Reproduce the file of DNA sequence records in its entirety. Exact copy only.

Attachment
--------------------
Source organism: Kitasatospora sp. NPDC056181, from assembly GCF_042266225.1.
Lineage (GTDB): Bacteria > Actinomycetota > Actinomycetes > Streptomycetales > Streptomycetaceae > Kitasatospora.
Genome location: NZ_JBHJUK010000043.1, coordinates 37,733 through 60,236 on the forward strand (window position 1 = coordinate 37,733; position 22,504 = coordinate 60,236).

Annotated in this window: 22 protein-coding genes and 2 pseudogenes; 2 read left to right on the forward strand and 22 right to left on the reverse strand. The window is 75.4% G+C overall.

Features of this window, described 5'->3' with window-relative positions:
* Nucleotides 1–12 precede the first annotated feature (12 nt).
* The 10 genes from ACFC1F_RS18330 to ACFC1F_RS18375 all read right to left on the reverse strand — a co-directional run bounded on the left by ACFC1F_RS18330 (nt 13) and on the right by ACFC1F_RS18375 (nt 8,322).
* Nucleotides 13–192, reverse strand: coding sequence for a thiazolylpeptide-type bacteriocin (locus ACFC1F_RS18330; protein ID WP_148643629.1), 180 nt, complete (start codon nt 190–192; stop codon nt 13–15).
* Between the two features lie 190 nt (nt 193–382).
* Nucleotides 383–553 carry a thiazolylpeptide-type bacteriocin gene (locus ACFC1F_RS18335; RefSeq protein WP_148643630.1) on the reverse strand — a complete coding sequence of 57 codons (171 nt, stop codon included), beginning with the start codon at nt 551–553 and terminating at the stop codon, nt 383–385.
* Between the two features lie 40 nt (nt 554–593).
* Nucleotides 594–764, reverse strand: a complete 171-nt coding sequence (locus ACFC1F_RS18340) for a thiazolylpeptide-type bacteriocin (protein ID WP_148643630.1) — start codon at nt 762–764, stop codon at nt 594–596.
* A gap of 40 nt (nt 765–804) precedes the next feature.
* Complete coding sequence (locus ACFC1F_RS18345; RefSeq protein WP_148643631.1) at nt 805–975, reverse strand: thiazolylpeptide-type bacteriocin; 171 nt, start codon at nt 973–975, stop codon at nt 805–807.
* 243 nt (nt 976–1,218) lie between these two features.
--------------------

Source organism: Kitasatospora sp. NPDC056181, from assembly GCF_042266225.1.
Lineage (GTDB): Bacteria > Actinomycetota > Actinomycetes > Streptomycetales > Streptomycetaceae > Kitasatospora.
Genome location: NZ_JBHJUK010000043.1, coordinates 37,733 through 60,236 on the forward strand (window position 1 = coordinate 37,733; position 22,504 = coordinate 60,236).

Annotated in this window: 22 protein-coding genes and 2 pseudogenes; 2 read left to right on the forward strand and 22 right to left on the reverse strand. The window is 75.4% G+C overall.

Features of this window, described 5'->3' with window-relative positions:
* Nucleotides 1–12 precede the first annotated feature (12 nt).
* The 10 genes from ACFC1F_RS18330 to ACFC1F_RS18375 all read right to left on the reverse strand — a co-directional run bounded on the left by ACFC1F_RS18330 (nt 13) and on the right by ACFC1F_RS18375 (nt 8,322).
* Nucleotides 13–192, reverse strand: coding sequence for a thiazolylpeptide-type bacteriocin (locus ACFC1F_RS18330; protein ID WP_148643629.1), 180 nt, complete (start codon nt 190–192; stop codon nt 13–15).
* Between the two features lie 190 nt (nt 193–382).
* Nucleotides 383–553 carry a thiazolylpeptide-type bacteriocin gene (locus ACFC1F_RS18335; RefSeq protein WP_148643630.1) on the reverse strand — a complete coding sequence of 57 codons (171 nt, stop codon included), beginning with the start codon at nt 551–553 and terminating at the stop codon, nt 383–385.
* Between the two features lie 40 nt (nt 554–593).
* Nucleotides 594–764, reverse strand: a complete 171-nt coding sequence (locus ACFC1F_RS18340) for a thiazolylpeptide-type bacteriocin (protein ID WP_148643630.1) — start codon at nt 762–764, stop codon at nt 594–596.
* A gap of 40 nt (nt 765–804) precedes the next feature.
* Complete coding sequence (locus ACFC1F_RS18345; RefSeq protein WP_148643631.1) at nt 805–975, reverse strand: thiazolylpeptide-type bacteriocin; 171 nt, start codon at nt 973–975, stop codon at nt 805–807.
* 243 nt (nt 976–1,218) lie between these two features.